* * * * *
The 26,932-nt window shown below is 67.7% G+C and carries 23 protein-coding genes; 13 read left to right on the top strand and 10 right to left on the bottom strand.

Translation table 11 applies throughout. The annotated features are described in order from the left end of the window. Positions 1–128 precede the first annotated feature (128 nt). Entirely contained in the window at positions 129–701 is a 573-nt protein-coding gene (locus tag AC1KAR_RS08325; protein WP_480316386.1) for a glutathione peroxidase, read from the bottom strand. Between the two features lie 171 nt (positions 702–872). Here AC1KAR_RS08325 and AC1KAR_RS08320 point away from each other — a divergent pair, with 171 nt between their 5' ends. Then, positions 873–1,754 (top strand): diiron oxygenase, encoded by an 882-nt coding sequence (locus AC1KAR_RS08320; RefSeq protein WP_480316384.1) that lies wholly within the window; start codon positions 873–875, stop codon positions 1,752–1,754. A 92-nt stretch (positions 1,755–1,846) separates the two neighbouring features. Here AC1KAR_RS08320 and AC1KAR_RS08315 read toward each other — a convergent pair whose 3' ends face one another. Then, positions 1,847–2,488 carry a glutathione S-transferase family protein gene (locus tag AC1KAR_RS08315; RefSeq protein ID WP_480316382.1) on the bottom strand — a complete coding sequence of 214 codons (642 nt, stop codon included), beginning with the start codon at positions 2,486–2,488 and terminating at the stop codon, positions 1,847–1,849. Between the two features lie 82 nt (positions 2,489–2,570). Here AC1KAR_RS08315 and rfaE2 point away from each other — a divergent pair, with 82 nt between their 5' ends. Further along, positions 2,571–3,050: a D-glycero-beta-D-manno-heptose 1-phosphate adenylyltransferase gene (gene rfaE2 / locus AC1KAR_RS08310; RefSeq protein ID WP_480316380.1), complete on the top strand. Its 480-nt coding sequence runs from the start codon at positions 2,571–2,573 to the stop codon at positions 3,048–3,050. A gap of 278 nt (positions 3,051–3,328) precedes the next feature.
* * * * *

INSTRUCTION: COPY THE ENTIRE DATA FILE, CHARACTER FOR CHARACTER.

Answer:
The 26,932-nt window shown below is 67.7% G+C and carries 23 protein-coding genes; 13 read left to right on the top strand and 10 right to left on the bottom strand.

Translation table 11 applies throughout. The annotated features are described in order from the left end of the window. Positions 1–128 precede the first annotated feature (128 nt). Entirely contained in the window at positions 129–701 is a 573-nt protein-coding gene (locus tag AC1KAR_RS08325; protein WP_480316386.1) for a glutathione peroxidase, read from the bottom strand. Between the two features lie 171 nt (positions 702–872). Here AC1KAR_RS08325 and AC1KAR_RS08320 point away from each other — a divergent pair, with 171 nt between their 5' ends. Then, positions 873–1,754 (top strand): diiron oxygenase, encoded by an 882-nt coding sequence (locus AC1KAR_RS08320; RefSeq protein WP_480316384.1) that lies wholly within the window; start codon positions 873–875, stop codon positions 1,752–1,754. A 92-nt stretch (positions 1,755–1,846) separates the two neighbouring features. Here AC1KAR_RS08320 and AC1KAR_RS08315 read toward each other — a convergent pair whose 3' ends face one another. Then, positions 1,847–2,488 carry a glutathione S-transferase family protein gene (locus tag AC1KAR_RS08315; RefSeq protein ID WP_480316382.1) on the bottom strand — a complete coding sequence of 214 codons (642 nt, stop codon included), beginning with the start codon at positions 2,486–2,488 and terminating at the stop codon, positions 1,847–1,849. Between the two features lie 82 nt (positions 2,489–2,570). Here AC1KAR_RS08315 and rfaE2 point away from each other — a divergent pair, with 82 nt between their 5' ends. Further along, positions 2,571–3,050: a D-glycero-beta-D-manno-heptose 1-phosphate adenylyltransferase gene (gene rfaE2 / locus AC1KAR_RS08310; RefSeq protein ID WP_480316380.1), complete on the top strand. Its 480-nt coding sequence runs from the start codon at positions 2,571–2,573 to the stop codon at positions 3,048–3,050. A gap of 278 nt (positions 3,051–3,328) precedes the next feature.